As Wired reports:

“Last April, Elon Musk promised that Tesla would soon be able to power its electric cars for more than 1 million miles over the course of their lifespan. At the time, the claim seemed a bit much. That’s more than double the mileage Tesla owners can expect to get out of their car’s current battery packs, which are already well beyond the operational range of most other EV batteries. It just didn’t seem real—except now it appears that it is.

Earlier this month, a group of battery researchers at Dalhousie University, which has an exclusive agreement with Tesla, published a paper in The Journal of the Electrochemical Society describing a lithium-ion battery that “should be able to power an electric vehicle for over 1 million miles” while losing less than 10 percent of its energy capacity during its lifetime.

Led by physicist Jeff Dahn, one of the world’s foremost lithium-ion researchers, the Dalhousie group showed that its battery significantly outperforms any similar lithium-ion battery previously reported. They noted their battery could be especially useful for self-driving robo-taxis and long-haul electric trucks, two products Tesla is developing.”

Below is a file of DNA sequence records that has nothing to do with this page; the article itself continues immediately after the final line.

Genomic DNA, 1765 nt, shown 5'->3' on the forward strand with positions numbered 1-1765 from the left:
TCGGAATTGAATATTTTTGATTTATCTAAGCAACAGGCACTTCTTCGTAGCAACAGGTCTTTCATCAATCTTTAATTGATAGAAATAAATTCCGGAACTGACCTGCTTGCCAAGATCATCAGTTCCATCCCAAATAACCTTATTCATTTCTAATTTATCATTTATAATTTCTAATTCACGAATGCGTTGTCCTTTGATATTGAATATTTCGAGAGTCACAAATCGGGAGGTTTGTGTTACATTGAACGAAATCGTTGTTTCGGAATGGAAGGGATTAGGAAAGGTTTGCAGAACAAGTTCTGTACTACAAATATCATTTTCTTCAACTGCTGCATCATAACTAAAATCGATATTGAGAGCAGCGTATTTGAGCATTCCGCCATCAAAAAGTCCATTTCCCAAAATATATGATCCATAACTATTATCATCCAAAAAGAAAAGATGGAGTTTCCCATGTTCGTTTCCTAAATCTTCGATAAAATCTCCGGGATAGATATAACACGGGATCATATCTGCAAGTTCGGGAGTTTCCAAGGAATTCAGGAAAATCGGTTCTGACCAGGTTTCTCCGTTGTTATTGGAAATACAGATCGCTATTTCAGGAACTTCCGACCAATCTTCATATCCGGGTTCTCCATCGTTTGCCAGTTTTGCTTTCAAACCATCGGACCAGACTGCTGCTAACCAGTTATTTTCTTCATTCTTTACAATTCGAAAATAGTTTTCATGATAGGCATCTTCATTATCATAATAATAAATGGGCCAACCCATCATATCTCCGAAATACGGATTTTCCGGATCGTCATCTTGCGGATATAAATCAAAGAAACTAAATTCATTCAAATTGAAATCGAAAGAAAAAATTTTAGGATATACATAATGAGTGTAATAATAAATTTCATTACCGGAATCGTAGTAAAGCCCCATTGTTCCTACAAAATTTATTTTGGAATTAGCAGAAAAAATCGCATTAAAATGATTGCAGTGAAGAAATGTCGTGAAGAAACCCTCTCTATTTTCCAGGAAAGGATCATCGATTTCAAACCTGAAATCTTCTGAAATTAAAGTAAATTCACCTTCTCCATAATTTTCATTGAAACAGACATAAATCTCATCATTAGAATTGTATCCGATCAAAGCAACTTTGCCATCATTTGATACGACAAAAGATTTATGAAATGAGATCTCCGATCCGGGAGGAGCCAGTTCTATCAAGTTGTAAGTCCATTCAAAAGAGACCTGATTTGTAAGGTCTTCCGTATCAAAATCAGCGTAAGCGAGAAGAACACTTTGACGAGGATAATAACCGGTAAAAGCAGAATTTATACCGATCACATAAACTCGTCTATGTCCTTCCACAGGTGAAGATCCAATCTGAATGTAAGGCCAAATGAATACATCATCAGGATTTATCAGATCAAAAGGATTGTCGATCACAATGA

That last point is really the key takeaway here.  A car that can last for over 1 million miles seems excessive on the surface.  Most people probably average less than a thousand miles a month depending on how far their commute is.  If you’re a weekend warrior who goes on a lot of road trips maybe you are putting 15 to 20,000 miles a year on your car.  And that’s a big maybe.  So while a million miles sounds catchy how realistic it is that anybody would ever reach that amount?  Even over the course of their entire lifetime.

However, a driverless car or long distance truck that is constantly moving and constantly traversing the country may very well test those limits over a long period of time.  So, in that regard this technological breakthrough goes from window dressing to necessity in a heartbeat.  Giving us the wherewithal to easily transition away from gas guzzling vehicles that in addition to harming the environment, no longer serve a practical purpose when compared to electric vehicles powered by this new battery.  Proving that once again Elon Musk has thought of everything.

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Is a million mile Tesla the Greatest Idea Ever?